Absolutely True Diary of a Part-time Indian by Sherman Alexie

This book is impossible not to love. It’s the autobiography of a Native American boy who lives on a reservation, but who attends school off it.  The topics covered are serious--racism, death, cycles of poverty--but Alexie writes it in a way that is both heartbreaking and humorous.  It’s one of those books that made me laugh and cry and opened my eyes at the same time. I recommend it like crazy.


What about you?  What are your top ten favorites?


It is extremely hard to just pick ten, so I am going by my favourites right now. Harry Potter (Now who's cheating? Not sorry.) Vampire Academy series, (Again, not sorry), Heart-Shaped Bruise, The Fault In Our Stars, Blood Brothers, Thirteen Reasons Why (Though I hate it, too.), Willow , Anna Dressed in Blood, Speak, 17 & Gone (and one for luck) Confessions: The Private School Murders.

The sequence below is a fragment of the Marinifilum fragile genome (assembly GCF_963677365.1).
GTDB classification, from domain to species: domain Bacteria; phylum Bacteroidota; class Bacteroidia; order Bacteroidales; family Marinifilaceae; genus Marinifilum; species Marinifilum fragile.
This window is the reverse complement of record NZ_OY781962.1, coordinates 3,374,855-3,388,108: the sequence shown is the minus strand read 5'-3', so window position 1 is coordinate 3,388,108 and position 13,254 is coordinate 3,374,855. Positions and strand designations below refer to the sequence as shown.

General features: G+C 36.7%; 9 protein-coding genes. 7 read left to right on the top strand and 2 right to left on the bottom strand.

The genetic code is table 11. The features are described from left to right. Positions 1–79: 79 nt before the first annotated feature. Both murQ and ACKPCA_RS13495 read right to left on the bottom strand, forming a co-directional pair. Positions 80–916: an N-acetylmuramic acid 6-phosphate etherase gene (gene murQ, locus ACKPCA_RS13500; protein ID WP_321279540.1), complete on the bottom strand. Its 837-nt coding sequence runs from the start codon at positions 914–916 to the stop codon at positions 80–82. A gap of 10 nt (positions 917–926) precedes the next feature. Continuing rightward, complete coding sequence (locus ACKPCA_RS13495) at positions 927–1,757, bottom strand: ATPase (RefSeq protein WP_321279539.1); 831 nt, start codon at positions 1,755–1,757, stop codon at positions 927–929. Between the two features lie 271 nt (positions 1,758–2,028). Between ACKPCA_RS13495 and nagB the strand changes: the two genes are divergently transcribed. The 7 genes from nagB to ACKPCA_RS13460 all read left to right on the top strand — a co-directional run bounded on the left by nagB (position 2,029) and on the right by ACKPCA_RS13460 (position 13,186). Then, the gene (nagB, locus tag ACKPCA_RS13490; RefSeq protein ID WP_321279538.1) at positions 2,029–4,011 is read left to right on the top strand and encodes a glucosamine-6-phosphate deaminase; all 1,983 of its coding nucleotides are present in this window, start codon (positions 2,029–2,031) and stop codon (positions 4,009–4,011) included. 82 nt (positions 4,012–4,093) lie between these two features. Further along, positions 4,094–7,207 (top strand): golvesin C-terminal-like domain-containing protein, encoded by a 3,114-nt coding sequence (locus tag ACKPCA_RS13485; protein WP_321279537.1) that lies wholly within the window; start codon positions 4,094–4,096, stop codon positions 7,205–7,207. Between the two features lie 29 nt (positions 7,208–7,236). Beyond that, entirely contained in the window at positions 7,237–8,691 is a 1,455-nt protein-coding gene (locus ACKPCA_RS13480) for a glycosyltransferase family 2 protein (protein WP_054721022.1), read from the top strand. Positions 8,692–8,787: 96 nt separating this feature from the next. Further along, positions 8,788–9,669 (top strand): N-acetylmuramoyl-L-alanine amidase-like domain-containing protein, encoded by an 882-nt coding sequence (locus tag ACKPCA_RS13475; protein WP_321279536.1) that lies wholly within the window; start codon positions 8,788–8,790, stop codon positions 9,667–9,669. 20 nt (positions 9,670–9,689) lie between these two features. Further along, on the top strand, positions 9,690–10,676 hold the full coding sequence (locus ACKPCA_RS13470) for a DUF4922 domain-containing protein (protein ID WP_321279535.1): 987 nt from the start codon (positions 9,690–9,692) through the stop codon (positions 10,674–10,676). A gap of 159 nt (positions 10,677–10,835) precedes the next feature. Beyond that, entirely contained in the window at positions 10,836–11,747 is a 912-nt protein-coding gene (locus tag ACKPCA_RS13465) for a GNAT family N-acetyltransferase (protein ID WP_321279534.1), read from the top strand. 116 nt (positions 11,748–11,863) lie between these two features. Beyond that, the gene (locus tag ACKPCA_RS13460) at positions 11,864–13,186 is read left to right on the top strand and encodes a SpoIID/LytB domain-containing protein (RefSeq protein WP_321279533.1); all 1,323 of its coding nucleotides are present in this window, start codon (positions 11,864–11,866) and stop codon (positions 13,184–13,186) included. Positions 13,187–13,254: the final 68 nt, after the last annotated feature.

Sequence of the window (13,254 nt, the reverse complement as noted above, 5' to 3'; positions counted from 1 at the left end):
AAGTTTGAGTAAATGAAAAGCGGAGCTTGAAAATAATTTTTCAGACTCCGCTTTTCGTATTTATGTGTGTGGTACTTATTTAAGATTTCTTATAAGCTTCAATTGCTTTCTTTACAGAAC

What about you guys? What's in your Top Ten? Now, go buy Cracked, , Meda is one hell of a character, sarcastic and funny, she totally cracked me up. (Yes, I went there, shh.) You won't regret it!


Meet Meda. She eats people.

Well, technically, she eats their soul. But she totally promises to only go for people who deserve it. She’s special. It’s not her fault she enjoys it. She can’t help being a bad guy. Besides, what else can she do? Her mother was killed and it’s not like there are any other “soul-eaters” around to show her how to be different. That is, until the three men in suits show up.

They can do what she can do. They’re like her. Meda might finally have a chance to figure out what she is. The problem? They kind of want to kill her. Before they get the chance Meda is rescued by crusaders, members of an elite group dedicated to wiping out Meda’s kind. This is her chance! Play along with the “good guys” and she’ll finally figure out what, exactly, her ‘kind’ is.